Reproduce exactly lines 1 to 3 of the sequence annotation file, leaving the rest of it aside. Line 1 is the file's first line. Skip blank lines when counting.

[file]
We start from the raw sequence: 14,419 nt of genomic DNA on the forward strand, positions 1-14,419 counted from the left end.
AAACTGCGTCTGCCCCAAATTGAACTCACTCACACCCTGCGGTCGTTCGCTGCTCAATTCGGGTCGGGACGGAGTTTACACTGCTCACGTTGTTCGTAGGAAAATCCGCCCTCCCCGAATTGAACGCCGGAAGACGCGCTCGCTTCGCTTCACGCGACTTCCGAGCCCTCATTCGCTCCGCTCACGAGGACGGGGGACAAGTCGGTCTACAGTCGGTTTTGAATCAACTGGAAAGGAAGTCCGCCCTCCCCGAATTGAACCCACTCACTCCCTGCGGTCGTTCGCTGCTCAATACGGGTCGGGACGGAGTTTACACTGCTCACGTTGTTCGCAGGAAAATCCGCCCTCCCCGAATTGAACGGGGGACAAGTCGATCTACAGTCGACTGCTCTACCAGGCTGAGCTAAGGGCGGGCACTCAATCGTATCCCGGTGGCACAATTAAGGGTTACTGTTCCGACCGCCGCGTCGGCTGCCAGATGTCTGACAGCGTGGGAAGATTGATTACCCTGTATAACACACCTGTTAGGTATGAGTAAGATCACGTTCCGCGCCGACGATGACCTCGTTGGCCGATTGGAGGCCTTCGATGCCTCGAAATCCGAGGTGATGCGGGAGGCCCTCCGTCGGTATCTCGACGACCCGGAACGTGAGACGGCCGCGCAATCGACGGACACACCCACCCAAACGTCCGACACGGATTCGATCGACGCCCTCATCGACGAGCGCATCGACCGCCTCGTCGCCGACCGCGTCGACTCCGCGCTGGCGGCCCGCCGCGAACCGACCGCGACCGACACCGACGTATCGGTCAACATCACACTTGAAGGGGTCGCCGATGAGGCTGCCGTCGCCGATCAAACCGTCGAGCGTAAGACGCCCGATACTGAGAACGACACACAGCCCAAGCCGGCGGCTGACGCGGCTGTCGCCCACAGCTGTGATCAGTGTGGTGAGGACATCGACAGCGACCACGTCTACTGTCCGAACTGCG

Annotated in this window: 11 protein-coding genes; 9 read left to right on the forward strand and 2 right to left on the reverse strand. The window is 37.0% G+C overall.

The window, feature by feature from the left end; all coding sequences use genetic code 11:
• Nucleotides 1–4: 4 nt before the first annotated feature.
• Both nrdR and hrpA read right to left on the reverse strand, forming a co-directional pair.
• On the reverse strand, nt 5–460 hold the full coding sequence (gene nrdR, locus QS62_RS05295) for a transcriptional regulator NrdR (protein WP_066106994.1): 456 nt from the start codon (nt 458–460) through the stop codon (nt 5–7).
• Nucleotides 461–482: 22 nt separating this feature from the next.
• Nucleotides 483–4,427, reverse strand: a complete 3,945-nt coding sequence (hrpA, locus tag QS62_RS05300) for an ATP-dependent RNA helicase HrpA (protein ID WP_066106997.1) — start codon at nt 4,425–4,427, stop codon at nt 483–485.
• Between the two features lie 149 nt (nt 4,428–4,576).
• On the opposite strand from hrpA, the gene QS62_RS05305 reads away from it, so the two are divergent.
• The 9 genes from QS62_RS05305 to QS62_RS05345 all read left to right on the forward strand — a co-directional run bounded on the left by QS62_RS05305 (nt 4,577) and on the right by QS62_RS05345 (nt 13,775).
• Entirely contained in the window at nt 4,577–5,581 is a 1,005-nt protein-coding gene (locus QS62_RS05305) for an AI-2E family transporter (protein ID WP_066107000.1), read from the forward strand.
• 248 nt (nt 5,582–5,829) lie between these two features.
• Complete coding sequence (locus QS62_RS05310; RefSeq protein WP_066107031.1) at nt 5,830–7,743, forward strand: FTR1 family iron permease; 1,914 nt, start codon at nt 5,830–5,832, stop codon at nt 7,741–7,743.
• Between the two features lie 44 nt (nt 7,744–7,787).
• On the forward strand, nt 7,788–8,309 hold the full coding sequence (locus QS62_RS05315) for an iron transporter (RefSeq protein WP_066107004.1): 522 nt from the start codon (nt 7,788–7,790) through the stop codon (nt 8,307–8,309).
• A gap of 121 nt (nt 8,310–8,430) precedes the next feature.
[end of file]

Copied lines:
We start from the raw sequence: 14,419 nt of genomic DNA on the forward strand, positions 1-14,419 counted from the left end.
AAACTGCGTCTGCCCCAAATTGAACTCACTCACACCCTGCGGTCGTTCGCTGCTCAATTCGGGTCGGGACGGAGTTTACACTGCTCACGTTGTTCGTAGGAAAATCCGCCCTCCCCGAATTGAACGCCGGAAGACGCGCTCGCTTCGCTTCACGCGACTTCCGAGCCCTCATTCGCTCCGCTCACGAGGACGGGGGACAAGTCGGTCTACAGTCGGTTTTGAATCAACTGGAAAGGAAGTCCGCCCTCCCCGAATTGAACCCACTCACTCCCTGCGGTCGTTCGCTGCTCAATACGGGTCGGGACGGAGTTTACACTGCTCACGTTGTTCGCAGGAAAATCCGCCCTCCCCGAATTGAACGGGGGACAAGTCGATCTACAGTCGACTGCTCTACCAGGCTGAGCTAAGGGCGGGCACTCAATCGTATCCCGGTGGCACAATTAAGGGTTACTGTTCCGACCGCCGCGTCGGCTGCCAGATGTCTGACAGCGTGGGAAGATTGATTACCCTGTATAACACACCTGTTAGGTATGAGTAAGATCACGTTCCGCGCCGACGATGACCTCGTTGGCCGATTGGAGGCCTTCGATGCCTCGAAATCCGAGGTGATGCGGGAGGCCCTCCGTCGGTATCTCGACGACCCGGAACGTGAGACGGCCGCGCAATCGACGGACACACCCACCCAAACGTCCGACACGGATTCGATCGACGCCCTCATCGACGAGCGCATCGACCGCCTCGTCGCCGACCGCGTCGACTCCGCGCTGGCGGCCCGCCGCGAACCGACCGCGACCGACACCGACGTATCGGTCAACATCACACTTGAAGGGGTCGCCGATGAGGCTGCCGTCGCCGATCAAACCGTCGAGCGTAAGACGCCCGATACTGAGAACGACACACAGCCCAAGCCGGCGGCTGACGCGGCTGTCGCCCACAGCTGTGATCAGTGTGGTGAGGACATCGACAGCGACCACGTCTACTGTCCGAACTGCG

Annotated in this window: 11 protein-coding genes; 9 read left to right on the forward strand and 2 right to left on the reverse strand. The window is 37.0% G+C overall.